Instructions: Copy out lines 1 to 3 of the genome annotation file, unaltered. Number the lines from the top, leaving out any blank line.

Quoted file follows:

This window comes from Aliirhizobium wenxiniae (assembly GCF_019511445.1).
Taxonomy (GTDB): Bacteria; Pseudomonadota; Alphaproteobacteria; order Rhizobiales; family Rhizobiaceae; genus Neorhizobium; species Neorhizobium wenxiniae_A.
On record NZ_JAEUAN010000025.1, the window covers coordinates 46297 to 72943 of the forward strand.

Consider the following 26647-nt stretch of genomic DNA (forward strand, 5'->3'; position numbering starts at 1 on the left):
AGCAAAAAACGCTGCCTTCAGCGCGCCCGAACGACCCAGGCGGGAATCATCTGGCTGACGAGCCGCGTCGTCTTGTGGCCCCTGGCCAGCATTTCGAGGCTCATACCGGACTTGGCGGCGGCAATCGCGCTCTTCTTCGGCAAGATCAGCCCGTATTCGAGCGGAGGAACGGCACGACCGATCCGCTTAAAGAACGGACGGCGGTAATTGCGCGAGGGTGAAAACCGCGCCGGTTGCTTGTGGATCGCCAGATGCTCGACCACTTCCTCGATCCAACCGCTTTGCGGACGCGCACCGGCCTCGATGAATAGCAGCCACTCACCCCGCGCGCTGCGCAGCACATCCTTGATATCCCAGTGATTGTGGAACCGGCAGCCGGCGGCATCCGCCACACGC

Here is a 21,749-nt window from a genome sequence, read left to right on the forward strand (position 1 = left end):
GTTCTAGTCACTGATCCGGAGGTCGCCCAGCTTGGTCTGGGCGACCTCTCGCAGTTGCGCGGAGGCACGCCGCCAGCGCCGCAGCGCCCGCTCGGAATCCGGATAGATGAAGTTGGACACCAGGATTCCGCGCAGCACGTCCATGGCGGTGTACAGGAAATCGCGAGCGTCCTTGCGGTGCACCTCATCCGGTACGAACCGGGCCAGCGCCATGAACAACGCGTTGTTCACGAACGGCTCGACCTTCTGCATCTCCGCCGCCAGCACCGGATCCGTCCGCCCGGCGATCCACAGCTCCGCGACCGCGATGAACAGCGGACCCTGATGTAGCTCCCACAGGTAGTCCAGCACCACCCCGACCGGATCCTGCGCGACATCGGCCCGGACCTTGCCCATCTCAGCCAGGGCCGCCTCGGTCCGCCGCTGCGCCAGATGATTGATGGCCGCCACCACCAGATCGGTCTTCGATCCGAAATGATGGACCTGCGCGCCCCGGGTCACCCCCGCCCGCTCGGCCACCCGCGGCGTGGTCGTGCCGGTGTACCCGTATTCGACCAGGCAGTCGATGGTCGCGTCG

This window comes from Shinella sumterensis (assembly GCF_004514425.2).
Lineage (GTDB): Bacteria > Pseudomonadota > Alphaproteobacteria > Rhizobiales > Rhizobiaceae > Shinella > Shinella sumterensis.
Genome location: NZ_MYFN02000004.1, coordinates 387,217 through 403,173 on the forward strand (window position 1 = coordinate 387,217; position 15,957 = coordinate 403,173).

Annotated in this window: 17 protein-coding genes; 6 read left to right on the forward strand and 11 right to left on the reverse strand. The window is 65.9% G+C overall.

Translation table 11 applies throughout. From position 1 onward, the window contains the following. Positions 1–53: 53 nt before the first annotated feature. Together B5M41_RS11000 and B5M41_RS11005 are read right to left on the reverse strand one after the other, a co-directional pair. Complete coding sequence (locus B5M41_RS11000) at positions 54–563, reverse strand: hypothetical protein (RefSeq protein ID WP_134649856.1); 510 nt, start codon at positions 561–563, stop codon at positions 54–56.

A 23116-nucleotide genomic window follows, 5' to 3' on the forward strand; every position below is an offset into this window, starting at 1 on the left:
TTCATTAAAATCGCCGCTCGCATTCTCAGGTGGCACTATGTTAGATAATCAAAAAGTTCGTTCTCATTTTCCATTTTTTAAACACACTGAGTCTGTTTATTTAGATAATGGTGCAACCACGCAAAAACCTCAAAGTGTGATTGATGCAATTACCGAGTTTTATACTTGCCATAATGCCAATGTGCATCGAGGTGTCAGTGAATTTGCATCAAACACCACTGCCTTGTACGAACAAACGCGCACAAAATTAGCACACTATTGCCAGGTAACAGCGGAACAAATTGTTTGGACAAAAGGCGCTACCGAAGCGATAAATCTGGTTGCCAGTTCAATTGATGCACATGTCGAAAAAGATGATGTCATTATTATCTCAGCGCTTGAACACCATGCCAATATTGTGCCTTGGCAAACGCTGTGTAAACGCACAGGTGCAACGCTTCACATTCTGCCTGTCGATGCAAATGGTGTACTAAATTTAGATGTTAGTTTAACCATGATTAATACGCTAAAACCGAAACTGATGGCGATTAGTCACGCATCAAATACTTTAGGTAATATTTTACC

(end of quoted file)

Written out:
This window comes from Aliirhizobium wenxiniae (assembly GCF_019511445.1).
Taxonomy (GTDB): Bacteria; Pseudomonadota; Alphaproteobacteria; order Rhizobiales; family Rhizobiaceae; genus Neorhizobium; species Neorhizobium wenxiniae_A.
On record NZ_JAEUAN010000025.1, the window covers coordinates 46297 to 72943 of the forward strand.